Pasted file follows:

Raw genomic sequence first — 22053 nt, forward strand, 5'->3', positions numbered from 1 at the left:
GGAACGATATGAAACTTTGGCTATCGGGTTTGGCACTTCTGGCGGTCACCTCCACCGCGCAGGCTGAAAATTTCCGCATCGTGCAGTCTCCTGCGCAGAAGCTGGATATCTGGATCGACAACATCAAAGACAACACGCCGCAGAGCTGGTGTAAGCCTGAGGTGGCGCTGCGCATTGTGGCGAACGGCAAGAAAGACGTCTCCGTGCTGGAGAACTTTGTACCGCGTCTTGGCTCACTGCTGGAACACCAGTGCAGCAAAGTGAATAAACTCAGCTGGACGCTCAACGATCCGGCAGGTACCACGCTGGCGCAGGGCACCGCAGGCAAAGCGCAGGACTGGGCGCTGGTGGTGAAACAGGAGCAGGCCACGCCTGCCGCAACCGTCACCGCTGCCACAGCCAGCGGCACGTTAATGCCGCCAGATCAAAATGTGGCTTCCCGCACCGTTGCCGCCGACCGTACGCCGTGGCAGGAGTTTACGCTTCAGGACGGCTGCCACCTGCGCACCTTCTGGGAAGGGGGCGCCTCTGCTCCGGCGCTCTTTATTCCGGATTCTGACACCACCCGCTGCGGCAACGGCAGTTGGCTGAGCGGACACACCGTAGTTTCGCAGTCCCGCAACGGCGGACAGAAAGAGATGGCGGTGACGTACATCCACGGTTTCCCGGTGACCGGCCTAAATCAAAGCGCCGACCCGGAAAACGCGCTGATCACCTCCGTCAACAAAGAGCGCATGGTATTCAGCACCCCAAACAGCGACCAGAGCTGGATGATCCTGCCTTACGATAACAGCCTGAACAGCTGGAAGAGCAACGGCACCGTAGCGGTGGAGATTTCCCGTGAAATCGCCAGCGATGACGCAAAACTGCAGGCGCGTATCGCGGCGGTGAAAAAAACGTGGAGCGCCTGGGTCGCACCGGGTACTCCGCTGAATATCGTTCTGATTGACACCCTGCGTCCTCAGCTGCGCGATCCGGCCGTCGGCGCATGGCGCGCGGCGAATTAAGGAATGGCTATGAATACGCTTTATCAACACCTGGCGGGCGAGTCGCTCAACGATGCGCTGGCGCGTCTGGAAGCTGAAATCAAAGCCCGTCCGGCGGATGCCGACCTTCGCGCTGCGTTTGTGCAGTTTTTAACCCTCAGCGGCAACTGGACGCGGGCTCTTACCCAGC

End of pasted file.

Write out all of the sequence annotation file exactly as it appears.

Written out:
Raw genomic sequence first — 22053 nt, forward strand, 5'->3', positions numbered from 1 at the left:
GGAACGATATGAAACTTTGGCTATCGGGTTTGGCACTTCTGGCGGTCACCTCCACCGCGCAGGCTGAAAATTTCCGCATCGTGCAGTCTCCTGCGCAGAAGCTGGATATCTGGATCGACAACATCAAAGACAACACGCCGCAGAGCTGGTGTAAGCCTGAGGTGGCGCTGCGCATTGTGGCGAACGGCAAGAAAGACGTCTCCGTGCTGGAGAACTTTGTACCGCGTCTTGGCTCACTGCTGGAACACCAGTGCAGCAAAGTGAATAAACTCAGCTGGACGCTCAACGATCCGGCAGGTACCACGCTGGCGCAGGGCACCGCAGGCAAAGCGCAGGACTGGGCGCTGGTGGTGAAACAGGAGCAGGCCACGCCTGCCGCAACCGTCACCGCTGCCACAGCCAGCGGCACGTTAATGCCGCCAGATCAAAATGTGGCTTCCCGCACCGTTGCCGCCGACCGTACGCCGTGGCAGGAGTTTACGCTTCAGGACGGCTGCCACCTGCGCACCTTCTGGGAAGGGGGCGCCTCTGCTCCGGCGCTCTTTATTCCGGATTCTGACACCACCCGCTGCGGCAACGGCAGTTGGCTGAGCGGACACACCGTAGTTTCGCAGTCCCGCAACGGCGGACAGAAAGAGATGGCGGTGACGTACATCCACGGTTTCCCGGTGACCGGCCTAAATCAAAGCGCCGACCCGGAAAACGCGCTGATCACCTCCGTCAACAAAGAGCGCATGGTATTCAGCACCCCAAACAGCGACCAGAGCTGGATGATCCTGCCTTACGATAACAGCCTGAACAGCTGGAAGAGCAACGGCACCGTAGCGGTGGAGATTTCCCGTGAAATCGCCAGCGATGACGCAAAACTGCAGGCGCGTATCGCGGCGGTGAAAAAAACGTGGAGCGCCTGGGTCGCACCGGGTACTCCGCTGAATATCGTTCTGATTGACACCCTGCGTCCTCAGCTGCGCGATCCGGCCGTCGGCGCATGGCGCGCGGCGAATTAAGGAATGGCTATGAATACGCTTTATCAACACCTGGCGGGCGAGTCGCTCAACGATGCGCTGGCGCGTCTGGAAGCTGAAATCAAAGCCCGTCCGGCGGATGCCGACCTTCGCGCTGCGTTTGTGCAGTTTTTAACCCTCAGCGGCAACTGGACGCGGGCTCTTACCCAGC